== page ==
Landscape Ecology of Nearshore Biological Communities: Video-base Diver Transects to Spatial Modeling ONGOING
The three-fold goals of this project are to study patterms in the distribution of nearshore marine communities across California, to collect data inside and out of State marine protected areas, and to establish a video archive of imagery for use in future analyses.
What is the Probability the Reef-Building Corals Can Adapt to Rising Temperatures by the Year 2100? ONGOING
The answer to the question of whether corals can adapt quickly enough is critically important for evaluating the merit of alternative conservation strategies. Whether the rates of evolution by natural selection will be fast enough for corals to keep up with the rate of current and future environmental change is unknown. Our model provides a valuable tool for assessing the potential effects of genetic or community-level variation in symbiont thermal tolerance on projected rates of mass coral bleaching.
This project proposes to examine the response of kelp forests and associated communities to anthropogenic impacts and disturbances. This project joins a larger global network of kelp forest ecologists: the Kelp Ecosystem Ecology Network (KEEN) to examine the response to disturbance and raising temperatures, by implementing a standardized experimental kelp removal that will be replicated in kelp habitats globally.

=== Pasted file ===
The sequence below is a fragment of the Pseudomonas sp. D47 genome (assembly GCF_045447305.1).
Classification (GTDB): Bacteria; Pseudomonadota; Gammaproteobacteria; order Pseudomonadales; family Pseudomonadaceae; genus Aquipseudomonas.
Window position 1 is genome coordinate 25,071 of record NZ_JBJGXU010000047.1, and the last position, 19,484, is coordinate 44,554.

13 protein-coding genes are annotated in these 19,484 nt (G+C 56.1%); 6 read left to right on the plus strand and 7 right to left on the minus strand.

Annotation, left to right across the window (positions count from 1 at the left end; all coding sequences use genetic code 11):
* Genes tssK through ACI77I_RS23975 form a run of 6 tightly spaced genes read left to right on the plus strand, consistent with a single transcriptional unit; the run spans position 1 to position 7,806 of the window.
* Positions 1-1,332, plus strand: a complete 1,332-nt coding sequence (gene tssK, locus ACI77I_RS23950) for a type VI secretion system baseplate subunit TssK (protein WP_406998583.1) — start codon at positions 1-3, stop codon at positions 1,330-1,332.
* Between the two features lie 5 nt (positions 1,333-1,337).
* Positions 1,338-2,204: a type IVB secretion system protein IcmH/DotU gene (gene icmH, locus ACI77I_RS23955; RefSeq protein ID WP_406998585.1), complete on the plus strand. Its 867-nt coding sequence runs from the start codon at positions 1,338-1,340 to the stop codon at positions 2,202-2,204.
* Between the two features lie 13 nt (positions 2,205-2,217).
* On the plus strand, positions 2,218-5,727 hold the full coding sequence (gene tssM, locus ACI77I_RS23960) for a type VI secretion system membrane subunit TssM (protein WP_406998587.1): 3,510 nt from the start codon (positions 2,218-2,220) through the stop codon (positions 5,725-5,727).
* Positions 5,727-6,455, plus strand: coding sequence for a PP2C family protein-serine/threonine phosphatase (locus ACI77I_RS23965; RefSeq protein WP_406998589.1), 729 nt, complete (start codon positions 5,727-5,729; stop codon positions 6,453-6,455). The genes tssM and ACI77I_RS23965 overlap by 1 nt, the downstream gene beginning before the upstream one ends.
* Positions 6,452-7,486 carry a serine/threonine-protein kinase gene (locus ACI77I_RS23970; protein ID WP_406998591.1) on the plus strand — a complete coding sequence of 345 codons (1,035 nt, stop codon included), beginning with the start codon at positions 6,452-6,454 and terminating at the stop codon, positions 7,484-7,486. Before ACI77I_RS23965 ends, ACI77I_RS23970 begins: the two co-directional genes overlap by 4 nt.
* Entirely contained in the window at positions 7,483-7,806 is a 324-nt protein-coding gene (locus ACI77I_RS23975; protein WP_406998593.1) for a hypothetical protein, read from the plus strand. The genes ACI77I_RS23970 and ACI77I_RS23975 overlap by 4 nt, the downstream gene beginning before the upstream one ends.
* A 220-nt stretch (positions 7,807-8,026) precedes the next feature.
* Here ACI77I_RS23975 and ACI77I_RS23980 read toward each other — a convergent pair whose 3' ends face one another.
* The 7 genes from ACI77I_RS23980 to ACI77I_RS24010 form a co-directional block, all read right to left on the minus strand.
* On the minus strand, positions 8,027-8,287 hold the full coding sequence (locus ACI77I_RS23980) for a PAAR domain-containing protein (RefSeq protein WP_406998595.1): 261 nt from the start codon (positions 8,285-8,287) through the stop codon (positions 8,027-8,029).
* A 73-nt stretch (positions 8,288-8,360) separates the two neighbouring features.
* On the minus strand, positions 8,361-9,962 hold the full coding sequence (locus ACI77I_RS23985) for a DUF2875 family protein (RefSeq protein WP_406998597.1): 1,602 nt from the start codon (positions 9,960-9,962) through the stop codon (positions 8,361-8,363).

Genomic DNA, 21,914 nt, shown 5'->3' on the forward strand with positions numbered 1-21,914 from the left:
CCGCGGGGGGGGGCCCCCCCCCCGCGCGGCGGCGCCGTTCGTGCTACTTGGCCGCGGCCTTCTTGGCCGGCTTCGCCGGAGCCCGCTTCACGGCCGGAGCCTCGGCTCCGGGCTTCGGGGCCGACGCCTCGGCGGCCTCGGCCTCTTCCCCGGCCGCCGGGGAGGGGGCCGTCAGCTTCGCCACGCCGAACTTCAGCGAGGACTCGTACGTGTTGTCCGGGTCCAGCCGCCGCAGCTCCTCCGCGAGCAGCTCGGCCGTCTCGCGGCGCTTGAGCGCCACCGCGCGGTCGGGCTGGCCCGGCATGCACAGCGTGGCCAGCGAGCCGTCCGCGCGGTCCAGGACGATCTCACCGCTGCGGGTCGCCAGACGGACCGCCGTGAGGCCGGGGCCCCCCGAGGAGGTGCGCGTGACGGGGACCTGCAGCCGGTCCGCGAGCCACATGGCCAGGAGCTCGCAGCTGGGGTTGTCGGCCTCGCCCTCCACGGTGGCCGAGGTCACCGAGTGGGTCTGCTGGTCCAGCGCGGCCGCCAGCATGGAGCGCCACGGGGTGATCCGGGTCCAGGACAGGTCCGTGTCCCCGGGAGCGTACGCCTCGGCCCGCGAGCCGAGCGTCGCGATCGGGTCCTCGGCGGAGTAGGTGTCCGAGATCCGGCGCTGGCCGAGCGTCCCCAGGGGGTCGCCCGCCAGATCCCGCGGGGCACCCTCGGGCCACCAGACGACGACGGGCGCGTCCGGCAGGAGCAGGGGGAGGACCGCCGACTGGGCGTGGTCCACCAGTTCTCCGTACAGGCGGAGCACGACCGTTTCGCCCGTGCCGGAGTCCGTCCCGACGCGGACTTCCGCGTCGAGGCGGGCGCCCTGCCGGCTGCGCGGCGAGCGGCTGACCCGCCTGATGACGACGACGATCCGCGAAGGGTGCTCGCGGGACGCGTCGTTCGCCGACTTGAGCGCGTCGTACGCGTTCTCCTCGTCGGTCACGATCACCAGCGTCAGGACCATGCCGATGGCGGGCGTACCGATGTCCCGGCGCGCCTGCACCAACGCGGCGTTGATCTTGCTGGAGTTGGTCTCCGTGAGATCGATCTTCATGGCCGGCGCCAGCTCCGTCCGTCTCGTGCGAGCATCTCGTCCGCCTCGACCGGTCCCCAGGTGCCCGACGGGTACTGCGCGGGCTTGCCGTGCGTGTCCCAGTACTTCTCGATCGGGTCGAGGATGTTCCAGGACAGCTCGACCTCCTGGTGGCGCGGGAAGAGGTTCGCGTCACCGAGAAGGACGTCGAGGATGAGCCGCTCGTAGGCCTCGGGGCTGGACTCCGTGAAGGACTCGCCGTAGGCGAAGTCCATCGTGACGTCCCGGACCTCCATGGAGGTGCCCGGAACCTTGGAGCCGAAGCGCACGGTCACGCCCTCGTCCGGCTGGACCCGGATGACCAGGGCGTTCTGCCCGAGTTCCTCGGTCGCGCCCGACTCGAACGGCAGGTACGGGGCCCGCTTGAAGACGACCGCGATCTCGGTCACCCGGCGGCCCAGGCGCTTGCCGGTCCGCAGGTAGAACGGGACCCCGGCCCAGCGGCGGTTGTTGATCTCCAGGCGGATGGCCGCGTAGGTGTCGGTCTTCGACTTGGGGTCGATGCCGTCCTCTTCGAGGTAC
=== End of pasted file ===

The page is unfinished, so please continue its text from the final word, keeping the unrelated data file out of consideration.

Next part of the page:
The Seasonal Dynamics of Sandy Habitat Geomorphology and Epifaunal Associations on the Continental Shelf of Monterey Bay, California
In many areas geomorphology drives species distribution and abundance. On the continental shelf, the sandy plains habitat comprises one of the largest habitats of the north-eastern Pacific and is of great importance to California’s largest commercial fisheries, Dungeness crab and market squid. This research will investigate how structural changes of the seafloor of the continental shelf (15-160 m depth) impact the biological habitat.